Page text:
The consequences of climate change aggravate the challenges faced by the most marginalised people around the world and drive an increase in their humanitarian needs. The COVID-19 pandemic, caused by the devastation of natural habitats and wildlife, came on top of the environmental crisis, and is again disproportionately affecting the poorest communities.
In this issue VOICE members explore the effects of climate change on humanitarian needs and how humanitarian NGOs are dealing with this. While the current pandemic exacerbates an already difficult situation it also presents opportunities to change and improve things for affected communities and in the ways humanitarians work.
A useful take from Islamic Relief is that every humanitarian action decision must be made with a view to how it will affect the planet and people’s resilience. ActionAid UK explains how women should lead preparedness actions. DanChurchAid talks about their efforts to curb the environmental impact of humanitarian missions while Cordaid and CARE tell us about their experience in strengthening community resilience in conflict-affected contexts and in vulnerable communities. International Rescue Committee addresses the links between urbanisation and climate change. COOPI and Polish Humanitarian Action describe their climate-change related projects in North Darfur and in Kenya.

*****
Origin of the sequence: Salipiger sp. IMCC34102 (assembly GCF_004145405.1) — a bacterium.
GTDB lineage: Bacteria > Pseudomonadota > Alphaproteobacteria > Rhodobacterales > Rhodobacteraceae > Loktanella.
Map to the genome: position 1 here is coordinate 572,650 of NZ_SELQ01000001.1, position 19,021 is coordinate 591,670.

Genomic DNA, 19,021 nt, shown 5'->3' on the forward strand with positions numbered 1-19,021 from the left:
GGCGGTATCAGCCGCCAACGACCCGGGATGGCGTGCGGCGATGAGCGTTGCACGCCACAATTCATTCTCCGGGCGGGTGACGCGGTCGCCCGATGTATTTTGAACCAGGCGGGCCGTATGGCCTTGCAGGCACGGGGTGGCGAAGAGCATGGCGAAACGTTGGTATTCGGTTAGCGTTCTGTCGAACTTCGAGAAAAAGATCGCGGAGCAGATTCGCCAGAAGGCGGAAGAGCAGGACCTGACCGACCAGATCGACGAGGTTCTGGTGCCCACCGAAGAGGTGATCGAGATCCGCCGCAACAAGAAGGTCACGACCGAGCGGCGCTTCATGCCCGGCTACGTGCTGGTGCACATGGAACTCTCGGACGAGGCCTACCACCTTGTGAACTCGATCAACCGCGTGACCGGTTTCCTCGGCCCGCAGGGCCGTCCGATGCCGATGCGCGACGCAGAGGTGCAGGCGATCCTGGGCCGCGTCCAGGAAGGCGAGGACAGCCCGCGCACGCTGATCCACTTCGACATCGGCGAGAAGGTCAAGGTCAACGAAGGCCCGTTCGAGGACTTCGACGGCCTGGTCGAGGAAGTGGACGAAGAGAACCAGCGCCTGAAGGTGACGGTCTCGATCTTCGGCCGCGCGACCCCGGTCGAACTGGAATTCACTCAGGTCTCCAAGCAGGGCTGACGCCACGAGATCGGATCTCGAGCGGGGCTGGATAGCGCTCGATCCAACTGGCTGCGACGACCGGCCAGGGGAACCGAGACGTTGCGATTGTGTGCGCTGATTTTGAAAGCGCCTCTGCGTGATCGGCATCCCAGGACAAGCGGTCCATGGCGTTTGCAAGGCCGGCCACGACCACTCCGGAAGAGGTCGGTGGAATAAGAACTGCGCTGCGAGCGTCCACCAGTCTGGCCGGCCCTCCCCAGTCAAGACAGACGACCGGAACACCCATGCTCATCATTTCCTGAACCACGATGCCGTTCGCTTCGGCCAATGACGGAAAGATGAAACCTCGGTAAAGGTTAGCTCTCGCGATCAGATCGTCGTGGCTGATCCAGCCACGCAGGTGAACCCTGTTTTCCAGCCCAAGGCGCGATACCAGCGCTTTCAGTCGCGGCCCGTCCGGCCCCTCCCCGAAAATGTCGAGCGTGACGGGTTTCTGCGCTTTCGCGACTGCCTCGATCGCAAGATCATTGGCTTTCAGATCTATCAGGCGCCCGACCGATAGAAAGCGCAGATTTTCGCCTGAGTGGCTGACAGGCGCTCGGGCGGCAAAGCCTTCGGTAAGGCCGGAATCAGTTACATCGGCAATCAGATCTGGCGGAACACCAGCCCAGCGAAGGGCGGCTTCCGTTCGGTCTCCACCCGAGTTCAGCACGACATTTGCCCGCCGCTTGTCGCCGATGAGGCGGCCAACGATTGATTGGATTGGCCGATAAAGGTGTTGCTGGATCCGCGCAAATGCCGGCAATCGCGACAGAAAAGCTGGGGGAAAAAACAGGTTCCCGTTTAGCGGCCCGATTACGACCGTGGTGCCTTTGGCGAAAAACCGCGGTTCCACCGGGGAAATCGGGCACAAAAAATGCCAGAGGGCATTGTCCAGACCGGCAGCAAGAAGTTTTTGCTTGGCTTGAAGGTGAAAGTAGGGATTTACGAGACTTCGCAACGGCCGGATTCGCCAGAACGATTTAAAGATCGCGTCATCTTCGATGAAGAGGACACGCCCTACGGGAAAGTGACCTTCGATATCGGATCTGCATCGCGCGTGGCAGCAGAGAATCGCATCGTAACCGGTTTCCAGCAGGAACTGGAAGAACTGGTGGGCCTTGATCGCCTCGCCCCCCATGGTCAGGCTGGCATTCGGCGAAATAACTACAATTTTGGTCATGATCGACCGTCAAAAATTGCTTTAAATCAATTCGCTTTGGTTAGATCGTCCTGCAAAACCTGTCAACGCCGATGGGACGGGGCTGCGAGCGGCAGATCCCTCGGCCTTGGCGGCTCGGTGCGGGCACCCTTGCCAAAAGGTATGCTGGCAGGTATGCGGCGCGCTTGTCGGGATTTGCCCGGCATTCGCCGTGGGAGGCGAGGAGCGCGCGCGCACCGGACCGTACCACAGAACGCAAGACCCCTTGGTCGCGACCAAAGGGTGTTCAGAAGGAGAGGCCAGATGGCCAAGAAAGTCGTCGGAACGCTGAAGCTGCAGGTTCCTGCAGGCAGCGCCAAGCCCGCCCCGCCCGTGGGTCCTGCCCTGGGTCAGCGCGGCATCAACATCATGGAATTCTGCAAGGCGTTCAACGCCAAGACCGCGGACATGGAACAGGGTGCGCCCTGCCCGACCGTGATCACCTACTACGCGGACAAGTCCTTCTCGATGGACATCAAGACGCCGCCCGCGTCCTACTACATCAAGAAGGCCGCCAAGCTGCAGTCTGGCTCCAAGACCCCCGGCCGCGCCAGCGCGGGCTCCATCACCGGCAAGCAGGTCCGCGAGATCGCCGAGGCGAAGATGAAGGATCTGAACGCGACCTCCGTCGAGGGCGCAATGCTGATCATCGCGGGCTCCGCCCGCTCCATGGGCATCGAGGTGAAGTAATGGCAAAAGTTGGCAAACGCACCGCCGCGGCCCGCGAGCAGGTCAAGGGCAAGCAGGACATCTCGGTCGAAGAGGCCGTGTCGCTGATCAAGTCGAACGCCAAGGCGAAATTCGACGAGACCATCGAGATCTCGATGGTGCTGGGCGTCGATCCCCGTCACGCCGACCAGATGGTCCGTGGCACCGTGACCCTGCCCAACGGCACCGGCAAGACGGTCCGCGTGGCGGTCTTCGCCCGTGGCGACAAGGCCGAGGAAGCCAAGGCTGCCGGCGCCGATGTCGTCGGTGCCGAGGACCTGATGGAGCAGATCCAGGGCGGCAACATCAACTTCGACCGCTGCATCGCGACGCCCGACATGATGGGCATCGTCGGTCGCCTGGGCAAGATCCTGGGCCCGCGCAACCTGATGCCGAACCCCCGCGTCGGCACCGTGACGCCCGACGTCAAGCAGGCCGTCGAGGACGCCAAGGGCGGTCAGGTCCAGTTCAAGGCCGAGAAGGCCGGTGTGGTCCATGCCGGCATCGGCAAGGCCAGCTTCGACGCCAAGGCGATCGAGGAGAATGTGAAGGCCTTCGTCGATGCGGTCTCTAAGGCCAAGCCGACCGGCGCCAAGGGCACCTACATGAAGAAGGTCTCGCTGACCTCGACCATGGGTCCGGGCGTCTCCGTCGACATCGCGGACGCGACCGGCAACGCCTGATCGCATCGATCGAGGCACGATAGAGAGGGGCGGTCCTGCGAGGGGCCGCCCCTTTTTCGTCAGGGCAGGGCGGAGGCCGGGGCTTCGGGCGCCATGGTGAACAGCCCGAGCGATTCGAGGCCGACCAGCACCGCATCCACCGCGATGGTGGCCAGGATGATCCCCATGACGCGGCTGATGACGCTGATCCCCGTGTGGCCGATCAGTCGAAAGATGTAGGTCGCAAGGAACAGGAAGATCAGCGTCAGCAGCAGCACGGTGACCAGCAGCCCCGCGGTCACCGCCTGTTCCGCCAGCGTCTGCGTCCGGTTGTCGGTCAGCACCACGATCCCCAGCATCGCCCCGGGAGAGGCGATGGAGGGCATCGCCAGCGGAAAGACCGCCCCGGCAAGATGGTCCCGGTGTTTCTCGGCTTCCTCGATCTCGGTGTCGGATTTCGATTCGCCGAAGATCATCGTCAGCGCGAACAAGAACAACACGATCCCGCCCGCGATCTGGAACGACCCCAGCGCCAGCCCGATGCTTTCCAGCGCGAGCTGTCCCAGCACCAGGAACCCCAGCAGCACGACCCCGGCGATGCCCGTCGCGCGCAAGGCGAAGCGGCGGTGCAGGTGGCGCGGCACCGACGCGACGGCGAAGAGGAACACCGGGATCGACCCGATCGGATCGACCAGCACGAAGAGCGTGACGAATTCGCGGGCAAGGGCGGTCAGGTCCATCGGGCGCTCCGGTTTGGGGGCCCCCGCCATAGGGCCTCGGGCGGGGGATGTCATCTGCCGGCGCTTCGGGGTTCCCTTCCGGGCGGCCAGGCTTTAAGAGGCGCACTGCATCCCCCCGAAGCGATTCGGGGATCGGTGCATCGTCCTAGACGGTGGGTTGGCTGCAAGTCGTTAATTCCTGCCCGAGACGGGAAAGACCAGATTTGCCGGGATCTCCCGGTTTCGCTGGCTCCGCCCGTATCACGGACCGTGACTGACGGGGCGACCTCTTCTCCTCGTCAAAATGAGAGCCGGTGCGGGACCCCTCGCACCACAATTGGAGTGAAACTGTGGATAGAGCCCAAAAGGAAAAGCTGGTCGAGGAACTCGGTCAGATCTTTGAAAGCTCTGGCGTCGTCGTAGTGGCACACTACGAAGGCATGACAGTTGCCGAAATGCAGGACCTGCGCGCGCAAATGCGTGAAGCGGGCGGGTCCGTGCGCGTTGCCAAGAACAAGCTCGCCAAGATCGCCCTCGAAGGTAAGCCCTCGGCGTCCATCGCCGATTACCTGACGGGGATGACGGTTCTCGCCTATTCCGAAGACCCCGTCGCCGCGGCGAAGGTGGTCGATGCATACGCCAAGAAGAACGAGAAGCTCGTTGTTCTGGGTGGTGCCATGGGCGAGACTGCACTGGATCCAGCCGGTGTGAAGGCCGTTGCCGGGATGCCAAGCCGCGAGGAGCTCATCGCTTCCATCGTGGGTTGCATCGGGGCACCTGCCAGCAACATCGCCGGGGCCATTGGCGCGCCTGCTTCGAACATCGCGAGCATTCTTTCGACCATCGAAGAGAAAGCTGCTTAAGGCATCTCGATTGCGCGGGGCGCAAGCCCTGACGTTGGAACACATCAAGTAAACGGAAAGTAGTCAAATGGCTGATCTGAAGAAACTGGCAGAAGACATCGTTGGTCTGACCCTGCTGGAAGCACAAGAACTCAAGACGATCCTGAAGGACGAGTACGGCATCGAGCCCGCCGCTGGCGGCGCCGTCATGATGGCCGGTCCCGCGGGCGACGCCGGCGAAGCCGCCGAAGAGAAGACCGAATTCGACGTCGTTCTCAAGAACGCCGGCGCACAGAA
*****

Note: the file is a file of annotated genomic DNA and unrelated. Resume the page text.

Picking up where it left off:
In the “a closer look” section Diakonie Katastrophenhilfe writes about the situation in Venezuela and the exacerbation of people’s challenges in accessing food, water and medical services in the COVID-19 pandemic.
In the “Views on the EU” we have interviewed Ester Asin Martinez, former Save the Children EU Director and now Director of WWF EU, to hear about the importance of collaboration between environmental and humanitarian organisations to save people and the planet, her opinion on the European Green Deal, and how COVID-19 will affect the European response to the environmental crisis.